Tebow had a 7-4 record as a starter that regular season. He accounted for over 2,000 combined yards passing and rushing, and had 18 total touchdowns with only 13 total turnovers. In the 2011 postseason, he went 1-1 as a starter with over 500 total yards, three total touchdowns and one fumble.

Even so, Tebow doesn’t have the mechanics to be an NFL quarterback, and so far he hasn’t tried to play at a position that he might excel at such as running back, tight end or slot receiver. Because of this, not many teams should be interested in him as a player; chief among them is the Houston Texans. Here are five reasons why the Texans will stay as far away from him as possible.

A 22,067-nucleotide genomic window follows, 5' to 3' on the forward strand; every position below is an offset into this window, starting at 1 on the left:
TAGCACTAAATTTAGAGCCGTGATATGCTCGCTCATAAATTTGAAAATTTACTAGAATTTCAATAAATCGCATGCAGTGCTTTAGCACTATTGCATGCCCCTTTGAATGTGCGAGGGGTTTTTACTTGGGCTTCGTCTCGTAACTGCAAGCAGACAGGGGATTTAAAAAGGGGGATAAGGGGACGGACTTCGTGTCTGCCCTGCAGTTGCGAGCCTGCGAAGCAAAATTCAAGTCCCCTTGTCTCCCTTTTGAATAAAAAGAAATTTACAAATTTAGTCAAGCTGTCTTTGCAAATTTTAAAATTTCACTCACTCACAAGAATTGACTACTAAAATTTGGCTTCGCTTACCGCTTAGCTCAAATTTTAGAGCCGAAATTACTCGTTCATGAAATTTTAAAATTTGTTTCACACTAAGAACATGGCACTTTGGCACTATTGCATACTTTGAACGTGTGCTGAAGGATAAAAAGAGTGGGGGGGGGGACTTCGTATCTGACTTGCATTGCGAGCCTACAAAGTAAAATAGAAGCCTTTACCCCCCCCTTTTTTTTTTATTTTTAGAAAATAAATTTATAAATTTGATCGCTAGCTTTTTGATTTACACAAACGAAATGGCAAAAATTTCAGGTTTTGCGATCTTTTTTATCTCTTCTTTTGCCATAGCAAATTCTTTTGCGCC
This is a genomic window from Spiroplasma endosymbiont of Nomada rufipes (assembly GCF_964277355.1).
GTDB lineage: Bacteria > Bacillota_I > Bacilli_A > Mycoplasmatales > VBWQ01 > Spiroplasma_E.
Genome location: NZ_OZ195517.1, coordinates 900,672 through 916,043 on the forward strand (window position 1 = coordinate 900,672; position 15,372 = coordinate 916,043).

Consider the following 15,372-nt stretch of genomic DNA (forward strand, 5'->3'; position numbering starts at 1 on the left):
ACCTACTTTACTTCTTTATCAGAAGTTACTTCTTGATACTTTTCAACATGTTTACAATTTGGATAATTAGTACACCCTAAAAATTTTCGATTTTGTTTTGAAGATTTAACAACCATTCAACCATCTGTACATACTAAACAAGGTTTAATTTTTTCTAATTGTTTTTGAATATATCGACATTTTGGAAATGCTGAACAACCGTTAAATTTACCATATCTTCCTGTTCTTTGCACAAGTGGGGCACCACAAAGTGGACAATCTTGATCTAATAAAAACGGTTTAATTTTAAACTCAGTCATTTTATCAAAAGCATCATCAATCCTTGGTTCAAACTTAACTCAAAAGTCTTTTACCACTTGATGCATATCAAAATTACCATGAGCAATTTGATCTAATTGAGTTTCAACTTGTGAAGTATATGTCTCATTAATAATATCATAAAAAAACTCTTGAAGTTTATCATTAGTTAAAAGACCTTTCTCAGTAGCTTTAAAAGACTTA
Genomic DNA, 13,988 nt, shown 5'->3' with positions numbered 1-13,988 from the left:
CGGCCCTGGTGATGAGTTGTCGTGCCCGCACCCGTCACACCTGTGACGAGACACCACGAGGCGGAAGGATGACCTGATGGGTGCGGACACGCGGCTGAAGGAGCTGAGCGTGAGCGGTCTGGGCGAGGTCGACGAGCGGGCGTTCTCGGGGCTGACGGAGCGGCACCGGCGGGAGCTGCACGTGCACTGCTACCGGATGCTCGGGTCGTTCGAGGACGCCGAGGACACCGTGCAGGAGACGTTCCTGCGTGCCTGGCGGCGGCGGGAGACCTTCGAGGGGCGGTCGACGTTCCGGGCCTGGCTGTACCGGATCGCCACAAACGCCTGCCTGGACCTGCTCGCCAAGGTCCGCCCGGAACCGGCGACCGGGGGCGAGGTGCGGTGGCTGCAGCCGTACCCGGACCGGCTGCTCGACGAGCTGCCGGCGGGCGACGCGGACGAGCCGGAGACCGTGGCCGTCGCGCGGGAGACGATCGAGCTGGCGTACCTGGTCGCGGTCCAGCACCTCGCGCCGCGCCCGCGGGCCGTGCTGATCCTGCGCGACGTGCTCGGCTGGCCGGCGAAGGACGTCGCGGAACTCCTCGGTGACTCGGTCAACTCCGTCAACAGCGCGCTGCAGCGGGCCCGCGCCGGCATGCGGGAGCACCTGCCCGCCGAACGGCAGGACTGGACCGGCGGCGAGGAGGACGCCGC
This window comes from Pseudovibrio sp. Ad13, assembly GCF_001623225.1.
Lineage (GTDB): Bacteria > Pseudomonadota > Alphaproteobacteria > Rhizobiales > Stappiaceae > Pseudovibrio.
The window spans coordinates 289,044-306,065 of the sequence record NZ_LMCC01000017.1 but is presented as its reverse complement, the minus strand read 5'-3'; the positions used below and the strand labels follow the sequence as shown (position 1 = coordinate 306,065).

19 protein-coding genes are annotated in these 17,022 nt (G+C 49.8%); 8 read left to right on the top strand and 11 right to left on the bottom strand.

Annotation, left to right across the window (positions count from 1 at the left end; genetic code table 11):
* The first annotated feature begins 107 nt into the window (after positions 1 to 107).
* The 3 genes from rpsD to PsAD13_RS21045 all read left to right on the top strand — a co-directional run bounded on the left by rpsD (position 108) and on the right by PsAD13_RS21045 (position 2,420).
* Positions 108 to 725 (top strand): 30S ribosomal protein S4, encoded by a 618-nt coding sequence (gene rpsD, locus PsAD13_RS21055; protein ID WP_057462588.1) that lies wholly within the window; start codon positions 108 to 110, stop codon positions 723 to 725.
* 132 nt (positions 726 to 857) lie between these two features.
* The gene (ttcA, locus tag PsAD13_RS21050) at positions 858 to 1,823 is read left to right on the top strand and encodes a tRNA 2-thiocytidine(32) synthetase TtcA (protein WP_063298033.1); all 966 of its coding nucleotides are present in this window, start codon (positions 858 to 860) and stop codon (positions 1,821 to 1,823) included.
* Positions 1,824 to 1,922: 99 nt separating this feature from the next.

Cooper Welch is a Houston Texans writer for RantSports.com. Follow him on Twitter @cooperwelch1991, “Like” him on Facebook or add him to your network on Google.

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The Texans already have 3 great quarterbacks

Tim Tebow
Stew Milne-USA TODAY Sports

The Houston Texans already have a good starting quarterback in Matt Schaub and two extremely good backup options in T. J. Yates and Case Keenum.

Tebow's stats don't even come close to comparing to Schaub's, as the veteran has significantly more experience, fewer turnovers, a better completion percentage and more touchdowns.

In regular season games, Yates and Tebow are close on paper. Tebow has the better record (8-5 to Yates' 4-4) and more touchdowns (14 to Yates' 4), but Yates has the better 2011 QBR (45.8 to Tebow's 29.9), fewer turnovers (10 to Tebow's 14) and a higher completion percentage (61.2 to Tebow's 46.5).